CARBONDALE — If the Roaring Fork School District is to lay out a long-term vision for what the community desires in its public schools — their purpose, general characteristics, and what student outcomes they should achieve — who best to turn to than the schools’ “most important customers.”
Fifty students from Roaring Fork High School in Carbondale gathered Thursday as part of the school district’s ongoing community visioning process to give their thoughts on those very questions.
“It’s a little cliché, but we are the future, as they say,” said RFHS senior Riley Marshall, one of the students nominated by her teachers to take part in the discussion and to complete the accompanying electronic survey.
“We are the ones whose education is at stake here, and to get feedback from those of us who are most affected makes the process more valuable,” she said.
Freshman Lorenzo Andrade might just get to see some of the outcomes of the schools’ visioning process play out over the next three years before he graduates.
“I think we have a different perspective, and it’s nice to be asked to share our opinions,” Andrade said.
The “most important customers” comment came from District Superintendent Diana Sirko, who was on hand for the student session along with the district’s chief academic officer, Rob Stein, RFHS Principal Drew Adams, and a team of professional facilitators who are helping to guide the discussions.
“We asked teachers to select a good cross-section of students who have a variety of perspectives,” Adams said of the student group assembled at RFHS Thursday.
“We wanted to be sure it wasn’t just the high-achieving students, or those who may feel satisfied with the education they are receiving,” he said. “We also asked for students who feel disenfranchised with their learning.”
The student meeting was one of several taking place in Carbondale, Basalt and concluding in Glenwood Springs next week, as the district seeks to create a guiding vision for K-12 schools in the three communities for the next several years.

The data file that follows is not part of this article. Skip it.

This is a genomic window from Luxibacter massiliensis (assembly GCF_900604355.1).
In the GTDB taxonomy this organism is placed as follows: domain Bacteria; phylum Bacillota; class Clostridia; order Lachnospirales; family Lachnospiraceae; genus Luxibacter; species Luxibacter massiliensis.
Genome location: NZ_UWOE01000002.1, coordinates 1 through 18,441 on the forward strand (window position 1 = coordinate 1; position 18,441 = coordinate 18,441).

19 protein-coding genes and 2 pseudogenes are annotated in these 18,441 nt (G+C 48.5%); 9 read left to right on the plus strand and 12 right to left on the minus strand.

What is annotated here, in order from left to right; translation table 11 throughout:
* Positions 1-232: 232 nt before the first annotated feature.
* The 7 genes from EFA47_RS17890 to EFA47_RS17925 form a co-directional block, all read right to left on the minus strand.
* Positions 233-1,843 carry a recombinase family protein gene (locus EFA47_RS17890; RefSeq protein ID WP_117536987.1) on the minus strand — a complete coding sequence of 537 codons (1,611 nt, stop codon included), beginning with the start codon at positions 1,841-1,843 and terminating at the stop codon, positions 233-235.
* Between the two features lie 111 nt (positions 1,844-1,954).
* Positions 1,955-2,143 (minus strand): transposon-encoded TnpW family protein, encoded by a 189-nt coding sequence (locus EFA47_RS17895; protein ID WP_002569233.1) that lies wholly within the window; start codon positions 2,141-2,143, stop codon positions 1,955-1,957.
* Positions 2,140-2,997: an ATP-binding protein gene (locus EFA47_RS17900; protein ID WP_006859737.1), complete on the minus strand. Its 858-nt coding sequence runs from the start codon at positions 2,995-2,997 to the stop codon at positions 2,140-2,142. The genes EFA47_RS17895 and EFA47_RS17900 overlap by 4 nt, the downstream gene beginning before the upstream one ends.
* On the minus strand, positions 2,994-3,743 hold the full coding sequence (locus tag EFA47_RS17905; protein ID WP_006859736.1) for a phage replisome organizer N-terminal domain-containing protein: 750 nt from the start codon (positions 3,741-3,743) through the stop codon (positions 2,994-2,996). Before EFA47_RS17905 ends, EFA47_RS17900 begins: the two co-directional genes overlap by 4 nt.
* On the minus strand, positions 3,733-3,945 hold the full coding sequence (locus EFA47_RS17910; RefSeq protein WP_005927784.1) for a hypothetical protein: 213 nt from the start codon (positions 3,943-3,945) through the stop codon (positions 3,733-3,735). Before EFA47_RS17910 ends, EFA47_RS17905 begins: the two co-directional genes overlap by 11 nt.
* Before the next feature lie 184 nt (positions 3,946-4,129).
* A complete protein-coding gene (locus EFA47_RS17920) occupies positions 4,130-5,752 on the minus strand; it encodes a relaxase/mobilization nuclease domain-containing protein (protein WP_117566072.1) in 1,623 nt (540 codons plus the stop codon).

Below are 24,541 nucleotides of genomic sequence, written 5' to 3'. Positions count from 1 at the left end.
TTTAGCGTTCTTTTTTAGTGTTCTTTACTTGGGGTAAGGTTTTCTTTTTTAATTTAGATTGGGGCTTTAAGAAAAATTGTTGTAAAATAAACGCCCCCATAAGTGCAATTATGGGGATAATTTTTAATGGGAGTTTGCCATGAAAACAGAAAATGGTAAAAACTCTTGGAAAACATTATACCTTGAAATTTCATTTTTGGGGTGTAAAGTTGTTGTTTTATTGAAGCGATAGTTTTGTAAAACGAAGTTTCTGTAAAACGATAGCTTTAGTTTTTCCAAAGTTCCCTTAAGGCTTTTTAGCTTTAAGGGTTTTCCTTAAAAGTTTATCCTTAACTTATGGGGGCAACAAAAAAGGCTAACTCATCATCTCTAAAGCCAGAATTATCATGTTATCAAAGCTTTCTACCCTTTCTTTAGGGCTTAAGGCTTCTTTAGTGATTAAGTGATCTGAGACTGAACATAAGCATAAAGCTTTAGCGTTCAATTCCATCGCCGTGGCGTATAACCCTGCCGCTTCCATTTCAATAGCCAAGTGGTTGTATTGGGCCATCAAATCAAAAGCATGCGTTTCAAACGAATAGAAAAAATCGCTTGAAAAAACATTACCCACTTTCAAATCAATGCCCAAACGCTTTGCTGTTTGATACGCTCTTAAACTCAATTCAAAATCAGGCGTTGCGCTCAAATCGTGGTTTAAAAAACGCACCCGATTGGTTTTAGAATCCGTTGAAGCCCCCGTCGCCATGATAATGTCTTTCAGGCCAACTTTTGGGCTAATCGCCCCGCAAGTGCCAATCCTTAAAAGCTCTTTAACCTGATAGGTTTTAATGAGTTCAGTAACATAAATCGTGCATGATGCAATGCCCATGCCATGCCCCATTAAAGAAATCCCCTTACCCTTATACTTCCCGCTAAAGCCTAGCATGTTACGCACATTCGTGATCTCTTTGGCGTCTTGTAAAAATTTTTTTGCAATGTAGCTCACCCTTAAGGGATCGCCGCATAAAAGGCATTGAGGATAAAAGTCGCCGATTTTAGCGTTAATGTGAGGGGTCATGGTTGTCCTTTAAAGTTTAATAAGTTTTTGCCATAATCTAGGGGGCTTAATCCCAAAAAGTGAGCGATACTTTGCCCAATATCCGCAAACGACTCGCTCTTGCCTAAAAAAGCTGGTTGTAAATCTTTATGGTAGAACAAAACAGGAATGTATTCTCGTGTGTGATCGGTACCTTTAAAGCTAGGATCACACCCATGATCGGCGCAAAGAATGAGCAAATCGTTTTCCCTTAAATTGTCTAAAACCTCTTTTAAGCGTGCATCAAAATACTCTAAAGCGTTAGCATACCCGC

On Wednesday, more than 30 local business and civic leaders gathered in Carbondale to share their thoughts about how to improve student success in the district’s schools.
In Basalt last week, a similar-sized group of high school students participated, as did more than 50 Latino parents and community members who attended a meeting that was presented in Spanish, Sirko said. Another 110 people attended a follow-up session presented in English.
Similar community meetings took place in Carbondale this week, and separate sessions invited teachers and school administrators to add their perspectives on how the schools are doing and how they could improve.
“We are on target with the numbers of people we wanted to see participating,” Stein said. “It’s important that we reach enough people for the process to have some validity, and I think we are getting that.”
At the Thursday student session, the students were asked to discuss with each other the purpose of education in the community, and then share some of their ideas with the group.
Some of the answers:
“A better future for our community and the valley.”
“To be better members of the community.”
“So we can be financially supported.”
“To challenge students, and encourage deeper thinking and problem-solving.”
“To develop skills to succeed in the world outside of school.”
“To learn to interact with our peers and with our elders in the world.”
Students were also asked to select from a list of choices their top three student outcomes and goals, and characteristics they’d like to see in their school.
Following that was a series of questions about what they would like to see emphasized in core academics, nonacademic and extra-curricular activities, and what’s important in their school environment.
“We’re not always pushing our school district to be the best it can be,” RFHS sophomore Emily Mata said after participating in the discussion.
“It is important to ask us what we think, because we are the ones who are going to go through some of these changes,” she said.
The Roaring Fork School District visioning meetings will continue in Glenwood Springs next week, including a civic and business leaders breakfast at 7 a.m. Wednesday, Oct. 9, at the District Office on Grand Avenue, and a community meeting in Spanish (translated in English) starting at 5:30 p.m. Wednesday at Glenwood Springs Elementary School.
On Thursday, Oct. 10, a group of Glenwood Springs High School students will have their chance to weigh in, followed by a community meeting in English (with Spanish translation) at 5:30 p.m. at Glenwood Elementary. Free food and child care is available at each of the evening sessions.
Once the visioning process is complete, the district plans to post a summary of the comments and some of the survey results online at www.rfsd.k12.co.us, and will send an email to those who sign up to receive information.
A full report is to be presented at follow-up meetings in each of the three communities in late November.